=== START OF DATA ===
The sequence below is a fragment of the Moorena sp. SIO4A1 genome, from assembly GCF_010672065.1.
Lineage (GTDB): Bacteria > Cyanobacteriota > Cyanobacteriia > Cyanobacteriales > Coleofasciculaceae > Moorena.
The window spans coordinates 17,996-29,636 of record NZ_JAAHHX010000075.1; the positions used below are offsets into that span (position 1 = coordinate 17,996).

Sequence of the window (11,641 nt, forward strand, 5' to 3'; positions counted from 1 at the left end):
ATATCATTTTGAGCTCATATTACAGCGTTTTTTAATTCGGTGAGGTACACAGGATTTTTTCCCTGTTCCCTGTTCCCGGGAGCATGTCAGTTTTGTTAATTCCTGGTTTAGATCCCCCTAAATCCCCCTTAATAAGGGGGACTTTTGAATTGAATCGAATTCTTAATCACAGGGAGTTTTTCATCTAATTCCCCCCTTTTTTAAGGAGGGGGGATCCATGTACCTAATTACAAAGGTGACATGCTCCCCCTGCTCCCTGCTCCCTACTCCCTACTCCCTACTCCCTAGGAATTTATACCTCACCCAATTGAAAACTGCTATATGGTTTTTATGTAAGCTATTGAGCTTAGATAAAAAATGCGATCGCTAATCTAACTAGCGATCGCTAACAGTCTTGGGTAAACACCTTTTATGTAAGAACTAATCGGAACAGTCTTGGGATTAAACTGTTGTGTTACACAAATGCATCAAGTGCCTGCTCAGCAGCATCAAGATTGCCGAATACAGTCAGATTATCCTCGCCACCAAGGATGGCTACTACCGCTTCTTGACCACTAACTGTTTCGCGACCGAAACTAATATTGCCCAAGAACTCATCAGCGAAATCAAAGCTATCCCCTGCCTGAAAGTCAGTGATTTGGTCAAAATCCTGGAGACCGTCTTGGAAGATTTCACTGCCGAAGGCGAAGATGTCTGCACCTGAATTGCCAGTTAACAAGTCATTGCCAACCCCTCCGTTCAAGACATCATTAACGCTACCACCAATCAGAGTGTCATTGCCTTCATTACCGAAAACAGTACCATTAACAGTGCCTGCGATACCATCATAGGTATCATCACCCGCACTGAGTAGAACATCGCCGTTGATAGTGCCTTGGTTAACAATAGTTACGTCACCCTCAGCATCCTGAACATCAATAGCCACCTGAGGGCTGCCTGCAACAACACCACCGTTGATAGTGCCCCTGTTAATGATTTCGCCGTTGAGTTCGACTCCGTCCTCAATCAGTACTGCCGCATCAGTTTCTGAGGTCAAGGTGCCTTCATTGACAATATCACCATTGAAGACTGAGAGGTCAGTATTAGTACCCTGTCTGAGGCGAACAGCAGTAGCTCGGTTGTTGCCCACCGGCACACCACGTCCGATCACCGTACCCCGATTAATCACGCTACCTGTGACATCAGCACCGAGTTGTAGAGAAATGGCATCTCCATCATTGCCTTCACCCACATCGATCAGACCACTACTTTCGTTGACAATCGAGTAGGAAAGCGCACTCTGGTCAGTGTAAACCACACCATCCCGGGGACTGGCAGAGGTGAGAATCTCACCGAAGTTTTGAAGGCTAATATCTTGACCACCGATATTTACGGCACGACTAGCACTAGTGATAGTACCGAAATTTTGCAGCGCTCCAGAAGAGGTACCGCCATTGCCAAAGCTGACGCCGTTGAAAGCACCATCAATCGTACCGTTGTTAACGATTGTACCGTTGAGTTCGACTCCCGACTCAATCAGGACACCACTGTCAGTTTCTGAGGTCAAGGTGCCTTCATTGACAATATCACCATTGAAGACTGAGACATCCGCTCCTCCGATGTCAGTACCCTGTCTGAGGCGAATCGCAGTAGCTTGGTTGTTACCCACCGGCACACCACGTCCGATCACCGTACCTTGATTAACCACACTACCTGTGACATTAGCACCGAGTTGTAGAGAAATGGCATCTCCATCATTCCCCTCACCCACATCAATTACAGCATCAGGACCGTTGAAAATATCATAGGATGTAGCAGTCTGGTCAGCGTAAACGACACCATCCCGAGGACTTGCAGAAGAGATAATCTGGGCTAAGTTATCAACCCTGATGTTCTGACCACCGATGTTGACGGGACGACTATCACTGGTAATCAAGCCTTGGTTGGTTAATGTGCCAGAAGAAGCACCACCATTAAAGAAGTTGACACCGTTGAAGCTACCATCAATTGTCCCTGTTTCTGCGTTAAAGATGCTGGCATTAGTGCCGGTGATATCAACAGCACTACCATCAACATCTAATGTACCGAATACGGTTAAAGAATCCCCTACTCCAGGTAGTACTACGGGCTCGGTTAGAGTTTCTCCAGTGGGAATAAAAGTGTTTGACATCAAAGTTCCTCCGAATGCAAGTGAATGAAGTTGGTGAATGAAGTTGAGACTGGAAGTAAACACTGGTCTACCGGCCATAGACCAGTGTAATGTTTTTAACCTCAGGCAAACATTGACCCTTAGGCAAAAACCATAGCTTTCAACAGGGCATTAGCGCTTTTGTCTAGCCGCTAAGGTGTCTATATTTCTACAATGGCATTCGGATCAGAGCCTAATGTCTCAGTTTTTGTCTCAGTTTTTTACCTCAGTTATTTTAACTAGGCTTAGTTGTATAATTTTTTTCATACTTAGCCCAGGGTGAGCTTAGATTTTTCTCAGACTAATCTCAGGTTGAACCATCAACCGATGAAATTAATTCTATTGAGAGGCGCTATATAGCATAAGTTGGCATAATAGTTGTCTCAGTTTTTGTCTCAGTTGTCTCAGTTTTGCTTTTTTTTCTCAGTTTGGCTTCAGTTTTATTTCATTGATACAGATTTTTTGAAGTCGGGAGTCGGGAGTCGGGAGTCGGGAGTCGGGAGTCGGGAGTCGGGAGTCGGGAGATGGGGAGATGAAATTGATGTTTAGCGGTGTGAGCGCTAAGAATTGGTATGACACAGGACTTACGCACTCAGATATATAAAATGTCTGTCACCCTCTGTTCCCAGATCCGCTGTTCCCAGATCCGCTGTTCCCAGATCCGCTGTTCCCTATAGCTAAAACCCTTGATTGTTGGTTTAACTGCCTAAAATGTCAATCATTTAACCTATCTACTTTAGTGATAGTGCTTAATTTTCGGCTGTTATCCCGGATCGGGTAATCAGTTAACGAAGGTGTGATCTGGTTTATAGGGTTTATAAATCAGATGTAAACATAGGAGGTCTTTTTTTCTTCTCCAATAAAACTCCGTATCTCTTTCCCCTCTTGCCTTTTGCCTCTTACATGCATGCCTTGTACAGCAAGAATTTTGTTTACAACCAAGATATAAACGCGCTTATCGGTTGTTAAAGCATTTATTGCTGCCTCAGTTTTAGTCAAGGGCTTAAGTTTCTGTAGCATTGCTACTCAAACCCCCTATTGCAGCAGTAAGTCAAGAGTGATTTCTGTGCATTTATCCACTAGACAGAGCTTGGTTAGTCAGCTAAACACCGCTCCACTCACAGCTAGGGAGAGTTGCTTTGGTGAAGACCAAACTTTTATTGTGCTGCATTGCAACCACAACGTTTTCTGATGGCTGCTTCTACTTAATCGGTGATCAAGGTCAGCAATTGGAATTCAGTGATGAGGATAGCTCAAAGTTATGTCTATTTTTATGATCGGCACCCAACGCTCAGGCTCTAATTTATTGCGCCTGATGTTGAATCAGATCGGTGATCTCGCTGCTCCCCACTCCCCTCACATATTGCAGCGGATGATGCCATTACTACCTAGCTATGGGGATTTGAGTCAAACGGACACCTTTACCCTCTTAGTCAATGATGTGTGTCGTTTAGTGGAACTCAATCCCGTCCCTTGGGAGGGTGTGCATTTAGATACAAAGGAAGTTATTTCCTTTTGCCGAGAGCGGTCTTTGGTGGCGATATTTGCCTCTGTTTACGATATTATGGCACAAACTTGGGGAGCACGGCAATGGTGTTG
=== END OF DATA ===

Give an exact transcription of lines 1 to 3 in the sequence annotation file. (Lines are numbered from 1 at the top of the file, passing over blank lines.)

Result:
The sequence below is a fragment of the Moorena sp. SIO4A1 genome, from assembly GCF_010672065.1.
Lineage (GTDB): Bacteria > Cyanobacteriota > Cyanobacteriia > Cyanobacteriales > Coleofasciculaceae > Moorena.
The window spans coordinates 17,996-29,636 of record NZ_JAAHHX010000075.1; the positions used below are offsets into that span (position 1 = coordinate 17,996).